A guide to machine learning algorithms and their applications
Understanding the types of machine learning algorithms and when to use them
By Katrina Wakefield, Marketing, SAS UK
The term machine learning is often incorrectly interchanged with artificial intelligence. Actually, machine learning is a subfield of AI. Machine learning is also sometimes confused with predictive analytics, or predictive modelling. Again, machine learning can be used for predictive modeling but it's just one type of predictive analytics, and its uses are wider than predictive modeling.
Coined by American computer scientist Arthur Samuel in 1959, the term machine learning is defined as a “computer’s ability to learn without being explicitly programmed."
At its most basic, machine learning uses programmed algorithms that receive and analyze input data to predict output values within an acceptable range. As new data is fed to these algorithms, they learn and optimize their operations to improve performance, developing intelligence over time.
There are four types of machine learning algorithms: supervised, semisupervised, unsupervised and reinforcement.
Which machine learning algorithm should I use?
This cheat sheet helps you to choose from a variety of machine learning algorithms to find the appropriate algorithm for your specific problems, and the full article walks you through the process of how to use the sheet.
Supervised learning
In supervised learning, the machine is taught by example. The operator provides the machine learning algorithm with a known dataset that includes desired inputs and outputs, and the algorithm must find a method to determine how to arrive at those inputs and outputs. While the operator knows the correct answers to the problem, the algorithm identifies patterns in data, learns from observations and makes predictions. The algorithm makes predictions and is corrected by the operator – and this process continues until the algorithm achieves a high level of accuracy/performance.
Under the umbrella of supervised learning fall: classification, regression and forecasting.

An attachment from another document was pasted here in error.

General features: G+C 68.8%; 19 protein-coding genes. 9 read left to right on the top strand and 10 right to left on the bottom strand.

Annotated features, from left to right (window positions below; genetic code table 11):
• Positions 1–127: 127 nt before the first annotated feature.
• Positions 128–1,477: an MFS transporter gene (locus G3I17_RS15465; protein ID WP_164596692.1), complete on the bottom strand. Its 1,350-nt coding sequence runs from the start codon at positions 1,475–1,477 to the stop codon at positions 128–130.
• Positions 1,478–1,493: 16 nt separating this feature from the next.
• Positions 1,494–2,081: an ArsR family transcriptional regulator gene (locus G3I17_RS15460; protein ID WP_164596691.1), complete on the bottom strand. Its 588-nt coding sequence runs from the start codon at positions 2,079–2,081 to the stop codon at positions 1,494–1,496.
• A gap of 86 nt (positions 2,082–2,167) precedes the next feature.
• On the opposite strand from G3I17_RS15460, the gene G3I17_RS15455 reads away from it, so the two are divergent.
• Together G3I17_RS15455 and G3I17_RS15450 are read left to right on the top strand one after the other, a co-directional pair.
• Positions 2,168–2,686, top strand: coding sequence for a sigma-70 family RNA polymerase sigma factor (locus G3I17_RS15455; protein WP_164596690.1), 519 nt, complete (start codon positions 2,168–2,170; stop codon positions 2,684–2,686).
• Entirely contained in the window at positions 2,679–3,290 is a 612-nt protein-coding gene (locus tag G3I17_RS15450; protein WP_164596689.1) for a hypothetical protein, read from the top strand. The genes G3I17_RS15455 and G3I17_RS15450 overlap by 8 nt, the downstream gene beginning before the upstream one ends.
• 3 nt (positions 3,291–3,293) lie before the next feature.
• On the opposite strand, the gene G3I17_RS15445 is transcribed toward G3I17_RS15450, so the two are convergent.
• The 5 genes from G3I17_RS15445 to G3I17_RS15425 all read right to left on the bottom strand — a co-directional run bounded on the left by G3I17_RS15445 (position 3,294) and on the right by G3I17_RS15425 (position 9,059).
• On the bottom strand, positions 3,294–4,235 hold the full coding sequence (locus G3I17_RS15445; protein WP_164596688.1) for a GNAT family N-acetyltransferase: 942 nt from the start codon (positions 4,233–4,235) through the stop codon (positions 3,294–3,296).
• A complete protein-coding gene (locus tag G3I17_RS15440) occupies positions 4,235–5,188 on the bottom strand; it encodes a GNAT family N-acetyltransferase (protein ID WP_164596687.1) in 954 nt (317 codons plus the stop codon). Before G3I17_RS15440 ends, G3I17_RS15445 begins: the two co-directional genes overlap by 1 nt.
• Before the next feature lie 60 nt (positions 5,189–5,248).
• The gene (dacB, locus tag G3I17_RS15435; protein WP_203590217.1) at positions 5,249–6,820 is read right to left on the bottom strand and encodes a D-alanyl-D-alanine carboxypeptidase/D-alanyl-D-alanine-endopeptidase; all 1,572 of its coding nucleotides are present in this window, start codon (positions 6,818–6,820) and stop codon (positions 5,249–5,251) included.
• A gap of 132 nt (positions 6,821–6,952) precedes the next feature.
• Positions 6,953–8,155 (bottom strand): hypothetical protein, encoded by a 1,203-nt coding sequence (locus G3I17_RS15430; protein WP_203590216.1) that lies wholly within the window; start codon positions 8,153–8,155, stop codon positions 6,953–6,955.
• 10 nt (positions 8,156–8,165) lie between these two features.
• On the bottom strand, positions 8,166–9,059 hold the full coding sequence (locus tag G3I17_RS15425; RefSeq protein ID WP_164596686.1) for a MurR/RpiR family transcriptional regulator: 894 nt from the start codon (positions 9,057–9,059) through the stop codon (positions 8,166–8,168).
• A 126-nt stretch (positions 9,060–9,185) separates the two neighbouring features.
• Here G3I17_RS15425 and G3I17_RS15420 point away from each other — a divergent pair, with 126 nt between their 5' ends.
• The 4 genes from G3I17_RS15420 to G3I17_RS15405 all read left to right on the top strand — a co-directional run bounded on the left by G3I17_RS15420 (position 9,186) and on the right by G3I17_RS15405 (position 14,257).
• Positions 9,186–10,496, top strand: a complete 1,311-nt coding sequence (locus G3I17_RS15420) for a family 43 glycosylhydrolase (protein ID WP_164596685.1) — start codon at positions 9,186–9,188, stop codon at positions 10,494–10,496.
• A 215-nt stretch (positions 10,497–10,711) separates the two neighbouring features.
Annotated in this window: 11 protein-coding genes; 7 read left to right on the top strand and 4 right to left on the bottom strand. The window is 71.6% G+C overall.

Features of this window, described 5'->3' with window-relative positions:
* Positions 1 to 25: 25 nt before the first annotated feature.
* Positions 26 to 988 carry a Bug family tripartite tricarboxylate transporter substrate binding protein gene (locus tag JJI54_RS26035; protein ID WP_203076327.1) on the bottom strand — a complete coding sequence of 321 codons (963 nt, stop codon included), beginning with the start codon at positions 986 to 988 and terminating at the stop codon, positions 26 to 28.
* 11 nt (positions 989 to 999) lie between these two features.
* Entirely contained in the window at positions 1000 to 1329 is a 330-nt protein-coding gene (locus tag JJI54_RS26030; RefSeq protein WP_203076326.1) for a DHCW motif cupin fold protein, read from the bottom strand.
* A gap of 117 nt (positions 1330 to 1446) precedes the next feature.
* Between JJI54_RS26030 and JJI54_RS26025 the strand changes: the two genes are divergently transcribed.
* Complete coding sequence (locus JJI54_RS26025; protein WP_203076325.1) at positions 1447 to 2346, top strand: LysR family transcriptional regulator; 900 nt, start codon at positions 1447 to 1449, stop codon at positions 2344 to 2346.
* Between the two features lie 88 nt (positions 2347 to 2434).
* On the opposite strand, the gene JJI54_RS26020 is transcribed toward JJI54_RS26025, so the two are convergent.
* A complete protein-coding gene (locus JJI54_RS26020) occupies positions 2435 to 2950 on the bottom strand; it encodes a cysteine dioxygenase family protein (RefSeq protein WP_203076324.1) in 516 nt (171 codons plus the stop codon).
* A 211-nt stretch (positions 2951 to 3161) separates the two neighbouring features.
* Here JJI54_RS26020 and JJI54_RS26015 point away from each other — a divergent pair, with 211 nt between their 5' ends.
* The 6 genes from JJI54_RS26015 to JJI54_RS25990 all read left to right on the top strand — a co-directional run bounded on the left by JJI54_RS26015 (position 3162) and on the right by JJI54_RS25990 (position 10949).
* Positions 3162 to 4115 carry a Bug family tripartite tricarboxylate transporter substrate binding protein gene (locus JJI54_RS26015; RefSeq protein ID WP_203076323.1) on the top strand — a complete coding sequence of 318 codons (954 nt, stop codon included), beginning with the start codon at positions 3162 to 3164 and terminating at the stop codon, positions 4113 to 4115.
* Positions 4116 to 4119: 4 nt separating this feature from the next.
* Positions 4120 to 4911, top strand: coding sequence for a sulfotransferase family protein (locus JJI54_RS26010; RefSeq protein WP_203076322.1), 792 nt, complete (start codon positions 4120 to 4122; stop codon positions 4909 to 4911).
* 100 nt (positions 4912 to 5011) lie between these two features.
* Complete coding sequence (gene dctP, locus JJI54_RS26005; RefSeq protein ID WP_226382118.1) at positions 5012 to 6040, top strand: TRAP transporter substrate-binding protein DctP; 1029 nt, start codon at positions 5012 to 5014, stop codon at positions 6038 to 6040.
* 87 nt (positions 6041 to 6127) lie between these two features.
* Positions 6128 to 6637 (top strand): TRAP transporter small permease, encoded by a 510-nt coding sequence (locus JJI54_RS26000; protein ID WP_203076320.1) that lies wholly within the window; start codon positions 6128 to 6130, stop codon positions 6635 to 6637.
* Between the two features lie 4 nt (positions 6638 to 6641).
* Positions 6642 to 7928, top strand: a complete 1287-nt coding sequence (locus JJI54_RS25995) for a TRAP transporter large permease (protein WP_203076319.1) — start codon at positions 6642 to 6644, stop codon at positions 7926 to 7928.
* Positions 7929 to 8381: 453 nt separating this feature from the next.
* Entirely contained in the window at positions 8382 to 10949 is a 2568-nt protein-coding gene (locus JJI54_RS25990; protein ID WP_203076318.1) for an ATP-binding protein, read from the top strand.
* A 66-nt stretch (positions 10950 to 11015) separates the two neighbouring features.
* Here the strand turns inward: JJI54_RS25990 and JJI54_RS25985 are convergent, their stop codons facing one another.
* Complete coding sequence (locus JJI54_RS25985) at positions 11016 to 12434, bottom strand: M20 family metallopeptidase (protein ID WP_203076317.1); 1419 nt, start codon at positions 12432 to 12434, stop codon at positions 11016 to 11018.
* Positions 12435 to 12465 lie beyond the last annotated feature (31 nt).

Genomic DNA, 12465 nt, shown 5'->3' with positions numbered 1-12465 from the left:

Classification: In classification tasks, the machine learning program must draw a conclusion from observed values and determine to
what category new observations belong. For example, when filtering emails as spam or not spam, the program looks at existing observational data and filter the emails accordingly.  Regression: In regression tasks, the machine learning program must estimate – and understand – the relationships among variables. Regression analysis focuses on one dependent variable and a series of other changing variables – making it particularly useful for prediction and forecasting.
 Forecasting: Forecasting is the process of making predictions about the future based on the past and present data, and is commonly used to analyze trends.
Supervised Learning vs Unsupervised Learning
Senior Data Scientist Brett Wujek gives a clear explanation of these two popular types of machine learning, and when to use each.
"The difference really boils down to whether the observations in your data set represent things you know about or things you're trying to learn relationships about," explains Wujek.
Semisupervised learning
Semisupervised learning is similar to supervised learning but instead uses both labelled and unlabelled data. Labelled data is essentially information that has meaningful tags so that the algorithm can understand the data, while unlabelled data lacks that information. By combining these techniques, machine learning algorithms can learn to label unlabelled data.
Unsupervised learning
Here, the machine learning algorithm studies data to identify patterns. There is no answer key or human operator to provide instruction. Instead, the machine determines the correlations and relationships by analyzing available data. In an unsupervised learning process, the machine learning algorithm is left to interpret large data sets and address that data accordingly. The algorithm tries to organize that data in some way to describe its structure. This might mean grouping the data into clusters or arranging it in a way that looks more organized.